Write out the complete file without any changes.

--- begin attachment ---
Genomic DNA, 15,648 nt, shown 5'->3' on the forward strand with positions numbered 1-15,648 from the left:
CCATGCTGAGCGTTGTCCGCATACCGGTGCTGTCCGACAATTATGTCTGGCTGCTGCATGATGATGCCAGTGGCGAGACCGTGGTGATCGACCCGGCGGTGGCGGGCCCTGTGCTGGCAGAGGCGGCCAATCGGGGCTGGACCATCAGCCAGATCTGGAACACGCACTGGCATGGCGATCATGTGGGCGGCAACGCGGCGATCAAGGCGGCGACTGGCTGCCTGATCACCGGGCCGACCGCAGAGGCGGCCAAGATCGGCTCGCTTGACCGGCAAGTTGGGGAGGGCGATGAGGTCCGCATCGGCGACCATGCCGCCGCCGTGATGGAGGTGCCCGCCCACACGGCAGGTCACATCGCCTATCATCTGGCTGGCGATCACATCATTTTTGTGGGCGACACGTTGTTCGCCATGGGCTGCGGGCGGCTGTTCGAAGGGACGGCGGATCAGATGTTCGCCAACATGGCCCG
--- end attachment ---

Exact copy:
Genomic DNA, 15,648 nt, shown 5'->3' on the forward strand with positions numbered 1-15,648 from the left:
CCATGCTGAGCGTTGTCCGCATACCGGTGCTGTCCGACAATTATGTCTGGCTGCTGCATGATGATGCCAGTGGCGAGACCGTGGTGATCGACCCGGCGGTGGCGGGCCCTGTGCTGGCAGAGGCGGCCAATCGGGGCTGGACCATCAGCCAGATCTGGAACACGCACTGGCATGGCGATCATGTGGGCGGCAACGCGGCGATCAAGGCGGCGACTGGCTGCCTGATCACCGGGCCGACCGCAGAGGCGGCCAAGATCGGCTCGCTTGACCGGCAAGTTGGGGAGGGCGATGAGGTCCGCATCGGCGACCATGCCGCCGCCGTGATGGAGGTGCCCGCCCACACGGCAGGTCACATCGCCTATCATCTGGCTGGCGATCACATCATTTTTGTGGGCGACACGTTGTTCGCCATGGGCTGCGGGCGGCTGTTCGAAGGGACGGCGGATCAGATGTTCGCCAACATGGCCCG